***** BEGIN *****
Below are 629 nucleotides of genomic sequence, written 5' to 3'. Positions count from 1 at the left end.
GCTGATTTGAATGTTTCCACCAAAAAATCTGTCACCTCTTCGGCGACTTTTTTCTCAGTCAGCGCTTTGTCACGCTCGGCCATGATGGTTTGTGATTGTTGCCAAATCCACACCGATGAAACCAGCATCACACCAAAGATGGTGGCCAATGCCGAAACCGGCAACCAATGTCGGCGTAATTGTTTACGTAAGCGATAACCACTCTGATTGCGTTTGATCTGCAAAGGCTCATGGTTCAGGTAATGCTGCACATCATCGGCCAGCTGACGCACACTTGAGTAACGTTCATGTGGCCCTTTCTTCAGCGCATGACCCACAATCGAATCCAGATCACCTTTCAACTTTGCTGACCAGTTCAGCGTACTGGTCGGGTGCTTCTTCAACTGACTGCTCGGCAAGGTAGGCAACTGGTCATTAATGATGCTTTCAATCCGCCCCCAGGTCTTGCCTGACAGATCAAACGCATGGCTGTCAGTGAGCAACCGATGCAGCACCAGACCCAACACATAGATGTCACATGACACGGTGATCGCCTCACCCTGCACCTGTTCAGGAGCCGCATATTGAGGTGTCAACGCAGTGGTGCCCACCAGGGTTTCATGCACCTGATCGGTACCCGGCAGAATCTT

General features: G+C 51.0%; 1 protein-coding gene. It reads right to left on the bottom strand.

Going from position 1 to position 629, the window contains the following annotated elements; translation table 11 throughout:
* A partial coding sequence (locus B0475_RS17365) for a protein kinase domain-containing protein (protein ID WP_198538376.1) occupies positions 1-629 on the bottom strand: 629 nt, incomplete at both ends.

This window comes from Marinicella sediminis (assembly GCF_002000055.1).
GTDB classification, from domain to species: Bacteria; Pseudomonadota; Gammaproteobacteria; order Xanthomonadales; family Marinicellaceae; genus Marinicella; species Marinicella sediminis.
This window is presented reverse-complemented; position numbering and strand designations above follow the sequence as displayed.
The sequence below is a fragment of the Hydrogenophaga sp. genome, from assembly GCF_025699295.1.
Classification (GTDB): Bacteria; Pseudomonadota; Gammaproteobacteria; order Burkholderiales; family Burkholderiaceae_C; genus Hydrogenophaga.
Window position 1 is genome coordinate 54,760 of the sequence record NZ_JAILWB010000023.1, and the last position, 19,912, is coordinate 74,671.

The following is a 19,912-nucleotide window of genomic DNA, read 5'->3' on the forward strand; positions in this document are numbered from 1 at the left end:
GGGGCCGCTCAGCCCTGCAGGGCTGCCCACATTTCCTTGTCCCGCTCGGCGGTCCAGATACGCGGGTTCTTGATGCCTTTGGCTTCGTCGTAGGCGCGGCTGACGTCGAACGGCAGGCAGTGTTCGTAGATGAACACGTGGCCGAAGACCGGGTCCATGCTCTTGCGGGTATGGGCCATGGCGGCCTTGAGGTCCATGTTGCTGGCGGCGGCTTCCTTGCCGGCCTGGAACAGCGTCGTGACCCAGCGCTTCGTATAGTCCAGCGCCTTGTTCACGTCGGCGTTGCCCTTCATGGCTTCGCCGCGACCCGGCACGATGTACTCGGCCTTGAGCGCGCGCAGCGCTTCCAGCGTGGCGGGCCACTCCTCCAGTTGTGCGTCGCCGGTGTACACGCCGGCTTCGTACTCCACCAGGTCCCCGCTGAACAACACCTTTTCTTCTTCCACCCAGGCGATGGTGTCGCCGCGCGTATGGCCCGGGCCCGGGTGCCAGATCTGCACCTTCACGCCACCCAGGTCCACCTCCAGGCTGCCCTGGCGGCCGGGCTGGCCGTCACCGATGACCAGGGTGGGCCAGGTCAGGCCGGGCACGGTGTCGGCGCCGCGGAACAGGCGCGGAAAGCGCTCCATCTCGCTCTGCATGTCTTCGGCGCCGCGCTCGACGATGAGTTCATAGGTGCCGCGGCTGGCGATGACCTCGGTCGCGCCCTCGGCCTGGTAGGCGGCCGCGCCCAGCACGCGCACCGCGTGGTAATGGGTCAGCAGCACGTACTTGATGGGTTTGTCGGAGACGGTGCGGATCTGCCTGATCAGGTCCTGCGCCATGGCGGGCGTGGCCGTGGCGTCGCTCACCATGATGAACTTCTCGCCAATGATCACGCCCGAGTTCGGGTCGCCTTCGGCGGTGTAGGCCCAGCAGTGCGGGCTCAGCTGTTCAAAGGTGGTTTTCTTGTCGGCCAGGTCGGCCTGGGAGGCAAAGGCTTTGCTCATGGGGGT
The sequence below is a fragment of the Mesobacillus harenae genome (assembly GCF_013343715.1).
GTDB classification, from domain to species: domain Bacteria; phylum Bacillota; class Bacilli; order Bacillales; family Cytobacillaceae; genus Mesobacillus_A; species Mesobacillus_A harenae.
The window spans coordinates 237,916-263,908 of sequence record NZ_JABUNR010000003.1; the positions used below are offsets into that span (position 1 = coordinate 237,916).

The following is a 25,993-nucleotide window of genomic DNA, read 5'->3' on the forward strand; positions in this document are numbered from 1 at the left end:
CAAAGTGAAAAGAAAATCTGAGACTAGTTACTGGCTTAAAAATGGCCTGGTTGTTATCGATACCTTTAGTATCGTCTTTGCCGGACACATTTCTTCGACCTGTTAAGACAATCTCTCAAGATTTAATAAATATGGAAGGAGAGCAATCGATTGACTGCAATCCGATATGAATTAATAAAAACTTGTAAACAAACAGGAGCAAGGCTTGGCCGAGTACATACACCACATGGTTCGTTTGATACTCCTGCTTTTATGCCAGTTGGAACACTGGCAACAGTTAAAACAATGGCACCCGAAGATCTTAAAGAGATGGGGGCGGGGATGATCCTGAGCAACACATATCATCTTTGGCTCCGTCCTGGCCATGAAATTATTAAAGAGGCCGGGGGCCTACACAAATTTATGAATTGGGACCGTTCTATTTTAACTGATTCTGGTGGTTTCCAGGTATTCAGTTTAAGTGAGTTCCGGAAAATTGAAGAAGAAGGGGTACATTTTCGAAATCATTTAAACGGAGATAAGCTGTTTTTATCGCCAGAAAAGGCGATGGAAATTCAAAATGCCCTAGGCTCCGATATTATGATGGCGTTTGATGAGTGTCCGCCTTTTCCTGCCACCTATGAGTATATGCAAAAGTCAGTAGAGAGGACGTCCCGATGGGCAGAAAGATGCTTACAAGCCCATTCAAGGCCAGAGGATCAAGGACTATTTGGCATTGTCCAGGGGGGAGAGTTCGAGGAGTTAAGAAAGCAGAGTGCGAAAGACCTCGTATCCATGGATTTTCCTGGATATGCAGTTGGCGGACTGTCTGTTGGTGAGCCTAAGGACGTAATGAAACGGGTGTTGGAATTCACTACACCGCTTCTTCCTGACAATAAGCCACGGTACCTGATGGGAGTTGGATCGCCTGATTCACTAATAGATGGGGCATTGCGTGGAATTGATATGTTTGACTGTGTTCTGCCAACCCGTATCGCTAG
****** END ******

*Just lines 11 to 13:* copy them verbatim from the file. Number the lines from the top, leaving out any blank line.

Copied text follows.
Window position 1 is genome coordinate 54,760 of the sequence record NZ_JAILWB010000023.1, and the last position, 19,912, is coordinate 74,671.

The following is a 19,912-nucleotide window of genomic DNA, read 5'->3' on the forward strand; positions in this document are numbered from 1 at the left end:
GGGGCCGCTCAGCCCTGCAGGGCTGCCCACATTTCCTTGTCCCGCTCGGCGGTCCAGATACGCGGGTTCTTGATGCCTTTGGCTTCGTCGTAGGCGCGGCTGACGTCGAACGGCAGGCAGTGTTCGTAGATGAACACGTGGCCGAAGACCGGGTCCATGCTCTTGCGGGTATGGGCCATGGCGGCCTTGAGGTCCATGTTGCTGGCGGCGGCTTCCTTGCCGGCCTGGAACAGCGTCGTGACCCAGCGCTTCGTATAGTCCAGCGCCTTGTTCACGTCGGCGTTGCCCTTCATGGCTTCGCCGCGACCCGGCACGATGTACTCGGCCTTGAGCGCGCGCAGCGCTTCCAGCGTGGCGGGCCACTCCTCCAGTTGTGCGTCGCCGGTGTACACGCCGGCTTCGTACTCCACCAGGTCCCCGCTGAACAACACCTTTTCTTCTTCCACCCAGGCGATGGTGTCGCCGCGCGTATGGCCCGGGCCCGGGTGCCAGATCTGCACCTTCACGCCACCCAGGTCCACCTCCAGGCTGCCCTGGCGGCCGGGCTGGCCGTCACCGATGACCAGGGTGGGCCAGGTCAGGCCGGGCACGGTGTCGGCGCCGCGGAACAGGCGCGGAAAGCGCTCCATCTCGCTCTGCATGTCTTCGGCGCCGCGCTCGACGATGAGTTCATAGGTGCCGCGGCTGGCGATGACCTCGGTCGCGCCCTCGGCCTGGTAGGCGGCCGCGCCCAGCACGCGCACCGCGTGGTAATGGGTCAGCAGCACGTACTTGATGGGTTTGTCGGAGACGGTGCGGATCTGCCTGATCAGGTCCTGCGCCATGGCGGGCGTGGCCGTGGCGTCGCTCACCATGATGAACTTCTCGCCAATGATCACGCCCGAGTTCGGGTCGCCTTCGGCGGTGTAGGCCCAGCAGTGCGGGCTCAGCTGTTCAAAGGTGGTTTTCTTGTCGGCCAGGTCGGCCTGGGAGGCAAAGGCTTTGCTCATGGGGGT